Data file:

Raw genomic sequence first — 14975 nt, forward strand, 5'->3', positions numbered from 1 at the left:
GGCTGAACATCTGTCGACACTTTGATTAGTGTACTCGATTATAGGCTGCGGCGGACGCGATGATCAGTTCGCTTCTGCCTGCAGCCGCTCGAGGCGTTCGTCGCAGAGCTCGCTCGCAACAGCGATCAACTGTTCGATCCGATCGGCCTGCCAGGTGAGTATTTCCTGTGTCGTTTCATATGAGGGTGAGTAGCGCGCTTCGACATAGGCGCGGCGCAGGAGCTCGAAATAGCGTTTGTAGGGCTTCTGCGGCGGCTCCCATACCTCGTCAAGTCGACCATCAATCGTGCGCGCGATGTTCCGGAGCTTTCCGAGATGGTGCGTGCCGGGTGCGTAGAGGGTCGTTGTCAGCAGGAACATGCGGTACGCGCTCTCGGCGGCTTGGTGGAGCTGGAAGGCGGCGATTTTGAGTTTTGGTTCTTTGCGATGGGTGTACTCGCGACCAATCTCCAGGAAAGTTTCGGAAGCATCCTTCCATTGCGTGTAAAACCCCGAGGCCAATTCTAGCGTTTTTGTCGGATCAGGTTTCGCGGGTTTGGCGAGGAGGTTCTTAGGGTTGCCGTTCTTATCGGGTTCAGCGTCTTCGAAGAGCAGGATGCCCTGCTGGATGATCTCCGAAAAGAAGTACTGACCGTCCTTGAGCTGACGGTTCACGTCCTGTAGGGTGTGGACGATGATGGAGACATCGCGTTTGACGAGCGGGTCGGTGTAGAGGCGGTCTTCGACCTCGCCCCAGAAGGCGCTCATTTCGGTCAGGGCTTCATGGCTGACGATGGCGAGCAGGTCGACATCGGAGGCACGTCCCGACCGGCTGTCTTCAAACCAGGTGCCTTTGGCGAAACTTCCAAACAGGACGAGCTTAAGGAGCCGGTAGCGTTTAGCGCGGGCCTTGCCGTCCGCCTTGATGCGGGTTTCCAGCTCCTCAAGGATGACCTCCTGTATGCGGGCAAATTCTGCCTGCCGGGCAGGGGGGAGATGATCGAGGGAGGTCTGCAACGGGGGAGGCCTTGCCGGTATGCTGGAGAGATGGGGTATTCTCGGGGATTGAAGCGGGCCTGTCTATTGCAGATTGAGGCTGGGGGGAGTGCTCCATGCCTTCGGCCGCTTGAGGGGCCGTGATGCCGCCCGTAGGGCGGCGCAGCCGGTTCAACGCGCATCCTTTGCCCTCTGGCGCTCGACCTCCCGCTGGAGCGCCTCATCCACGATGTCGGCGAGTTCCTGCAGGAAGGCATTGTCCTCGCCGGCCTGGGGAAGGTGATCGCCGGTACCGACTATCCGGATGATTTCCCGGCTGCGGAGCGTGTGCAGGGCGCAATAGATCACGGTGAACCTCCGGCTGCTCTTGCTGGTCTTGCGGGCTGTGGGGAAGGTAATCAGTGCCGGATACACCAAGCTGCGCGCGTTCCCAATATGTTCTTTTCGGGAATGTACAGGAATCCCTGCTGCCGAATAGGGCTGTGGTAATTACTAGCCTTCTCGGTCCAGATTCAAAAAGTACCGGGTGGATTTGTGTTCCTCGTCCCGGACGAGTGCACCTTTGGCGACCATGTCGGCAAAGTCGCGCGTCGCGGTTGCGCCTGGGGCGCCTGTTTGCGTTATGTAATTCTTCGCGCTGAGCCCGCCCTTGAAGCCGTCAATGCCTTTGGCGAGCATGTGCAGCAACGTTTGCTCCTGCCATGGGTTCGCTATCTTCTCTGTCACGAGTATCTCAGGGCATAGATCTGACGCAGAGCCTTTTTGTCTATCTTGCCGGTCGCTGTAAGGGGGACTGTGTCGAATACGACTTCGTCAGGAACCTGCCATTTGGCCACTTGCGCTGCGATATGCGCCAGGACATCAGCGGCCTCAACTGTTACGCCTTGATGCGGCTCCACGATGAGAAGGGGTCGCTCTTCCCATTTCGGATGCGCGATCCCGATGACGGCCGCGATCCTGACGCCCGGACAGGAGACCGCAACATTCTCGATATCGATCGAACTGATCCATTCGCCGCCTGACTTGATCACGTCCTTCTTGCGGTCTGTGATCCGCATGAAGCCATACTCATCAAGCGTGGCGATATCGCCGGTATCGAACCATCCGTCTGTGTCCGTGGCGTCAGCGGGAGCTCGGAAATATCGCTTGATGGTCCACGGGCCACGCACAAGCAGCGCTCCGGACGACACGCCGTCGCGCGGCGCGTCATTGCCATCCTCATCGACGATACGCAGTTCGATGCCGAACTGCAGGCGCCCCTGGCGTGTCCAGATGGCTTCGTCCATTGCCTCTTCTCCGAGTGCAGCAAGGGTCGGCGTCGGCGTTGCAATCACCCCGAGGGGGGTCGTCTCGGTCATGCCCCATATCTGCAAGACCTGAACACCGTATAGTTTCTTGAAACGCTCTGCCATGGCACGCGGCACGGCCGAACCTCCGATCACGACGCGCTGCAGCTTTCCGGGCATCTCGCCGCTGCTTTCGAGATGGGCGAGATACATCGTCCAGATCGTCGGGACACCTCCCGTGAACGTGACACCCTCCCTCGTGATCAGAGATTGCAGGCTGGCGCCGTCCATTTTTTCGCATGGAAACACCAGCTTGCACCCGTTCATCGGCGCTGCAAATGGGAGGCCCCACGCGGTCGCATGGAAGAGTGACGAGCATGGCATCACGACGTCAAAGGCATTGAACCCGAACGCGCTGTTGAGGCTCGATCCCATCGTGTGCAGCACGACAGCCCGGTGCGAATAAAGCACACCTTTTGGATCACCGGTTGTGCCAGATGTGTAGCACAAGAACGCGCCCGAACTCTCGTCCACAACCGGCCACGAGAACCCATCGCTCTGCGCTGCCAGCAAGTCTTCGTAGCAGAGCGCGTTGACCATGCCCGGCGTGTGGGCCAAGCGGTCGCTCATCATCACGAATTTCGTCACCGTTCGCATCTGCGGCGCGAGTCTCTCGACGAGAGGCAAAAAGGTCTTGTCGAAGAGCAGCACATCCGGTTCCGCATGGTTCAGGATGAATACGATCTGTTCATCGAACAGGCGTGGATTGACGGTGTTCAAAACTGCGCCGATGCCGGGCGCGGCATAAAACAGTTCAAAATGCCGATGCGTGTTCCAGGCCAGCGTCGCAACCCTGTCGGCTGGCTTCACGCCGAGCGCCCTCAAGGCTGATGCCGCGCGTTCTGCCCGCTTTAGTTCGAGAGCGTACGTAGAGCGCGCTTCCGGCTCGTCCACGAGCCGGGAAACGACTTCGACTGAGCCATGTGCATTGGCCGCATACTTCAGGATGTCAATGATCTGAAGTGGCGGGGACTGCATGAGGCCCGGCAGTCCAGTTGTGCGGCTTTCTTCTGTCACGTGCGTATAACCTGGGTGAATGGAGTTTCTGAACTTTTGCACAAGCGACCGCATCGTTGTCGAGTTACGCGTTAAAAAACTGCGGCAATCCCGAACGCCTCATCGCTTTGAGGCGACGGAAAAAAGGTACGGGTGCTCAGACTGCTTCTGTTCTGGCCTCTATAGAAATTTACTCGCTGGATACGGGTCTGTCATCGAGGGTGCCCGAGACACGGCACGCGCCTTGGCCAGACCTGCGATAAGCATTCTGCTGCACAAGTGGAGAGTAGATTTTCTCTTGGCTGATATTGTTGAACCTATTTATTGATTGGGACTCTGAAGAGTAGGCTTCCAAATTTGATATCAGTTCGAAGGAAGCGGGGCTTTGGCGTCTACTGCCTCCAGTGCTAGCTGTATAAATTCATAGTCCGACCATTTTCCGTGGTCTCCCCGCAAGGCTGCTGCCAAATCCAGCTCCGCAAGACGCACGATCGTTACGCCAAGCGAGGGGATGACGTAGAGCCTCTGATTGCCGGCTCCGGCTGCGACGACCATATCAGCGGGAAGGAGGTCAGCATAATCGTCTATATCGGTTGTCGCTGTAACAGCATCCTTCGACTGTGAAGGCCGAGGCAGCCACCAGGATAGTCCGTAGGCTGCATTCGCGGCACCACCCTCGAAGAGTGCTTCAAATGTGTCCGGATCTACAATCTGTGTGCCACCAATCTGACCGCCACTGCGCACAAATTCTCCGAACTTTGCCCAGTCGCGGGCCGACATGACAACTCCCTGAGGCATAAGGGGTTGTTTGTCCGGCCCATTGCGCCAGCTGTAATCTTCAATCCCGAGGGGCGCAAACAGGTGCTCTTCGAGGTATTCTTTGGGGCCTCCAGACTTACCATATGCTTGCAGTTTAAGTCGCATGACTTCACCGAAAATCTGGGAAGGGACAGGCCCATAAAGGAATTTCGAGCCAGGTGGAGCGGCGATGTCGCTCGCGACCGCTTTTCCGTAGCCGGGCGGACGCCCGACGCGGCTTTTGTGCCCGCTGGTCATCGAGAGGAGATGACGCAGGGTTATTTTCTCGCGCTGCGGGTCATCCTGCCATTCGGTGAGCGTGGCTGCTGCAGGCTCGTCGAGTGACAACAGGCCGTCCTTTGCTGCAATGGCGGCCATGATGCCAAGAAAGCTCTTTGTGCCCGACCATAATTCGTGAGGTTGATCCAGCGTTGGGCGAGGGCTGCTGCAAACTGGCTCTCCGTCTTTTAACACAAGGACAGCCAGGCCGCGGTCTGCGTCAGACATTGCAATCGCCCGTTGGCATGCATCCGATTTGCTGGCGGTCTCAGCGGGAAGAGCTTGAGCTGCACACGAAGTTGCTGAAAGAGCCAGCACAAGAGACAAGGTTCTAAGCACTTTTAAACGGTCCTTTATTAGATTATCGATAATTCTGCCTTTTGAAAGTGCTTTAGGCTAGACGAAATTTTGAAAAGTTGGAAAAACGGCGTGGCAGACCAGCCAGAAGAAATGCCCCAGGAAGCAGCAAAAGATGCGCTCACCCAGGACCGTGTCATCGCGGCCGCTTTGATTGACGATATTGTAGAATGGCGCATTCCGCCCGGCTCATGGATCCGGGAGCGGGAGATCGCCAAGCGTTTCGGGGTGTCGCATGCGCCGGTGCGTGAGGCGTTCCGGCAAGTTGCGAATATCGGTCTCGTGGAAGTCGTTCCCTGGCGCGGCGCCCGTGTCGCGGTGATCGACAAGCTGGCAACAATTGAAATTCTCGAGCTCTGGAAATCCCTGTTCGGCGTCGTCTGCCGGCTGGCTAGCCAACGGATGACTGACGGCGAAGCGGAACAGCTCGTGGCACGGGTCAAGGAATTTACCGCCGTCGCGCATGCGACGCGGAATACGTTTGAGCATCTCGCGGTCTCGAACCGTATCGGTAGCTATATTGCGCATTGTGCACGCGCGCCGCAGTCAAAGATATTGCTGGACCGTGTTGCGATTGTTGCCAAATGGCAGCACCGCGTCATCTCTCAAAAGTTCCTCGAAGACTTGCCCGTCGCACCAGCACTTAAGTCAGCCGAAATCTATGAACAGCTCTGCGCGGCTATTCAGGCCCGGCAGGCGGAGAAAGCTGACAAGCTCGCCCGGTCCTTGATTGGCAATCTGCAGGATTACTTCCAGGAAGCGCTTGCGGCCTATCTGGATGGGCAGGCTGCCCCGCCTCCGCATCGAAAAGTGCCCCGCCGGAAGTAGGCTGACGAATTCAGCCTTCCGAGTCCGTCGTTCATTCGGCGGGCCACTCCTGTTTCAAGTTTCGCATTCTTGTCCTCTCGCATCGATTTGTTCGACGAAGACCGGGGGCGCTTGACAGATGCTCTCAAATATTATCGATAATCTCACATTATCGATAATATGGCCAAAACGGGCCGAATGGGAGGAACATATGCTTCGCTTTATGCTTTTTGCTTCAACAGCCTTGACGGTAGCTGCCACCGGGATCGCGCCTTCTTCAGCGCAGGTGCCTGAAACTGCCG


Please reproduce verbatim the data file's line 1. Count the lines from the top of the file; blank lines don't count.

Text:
Raw genomic sequence first — 14975 nt, forward strand, 5'->3', positions numbered from 1 at the left: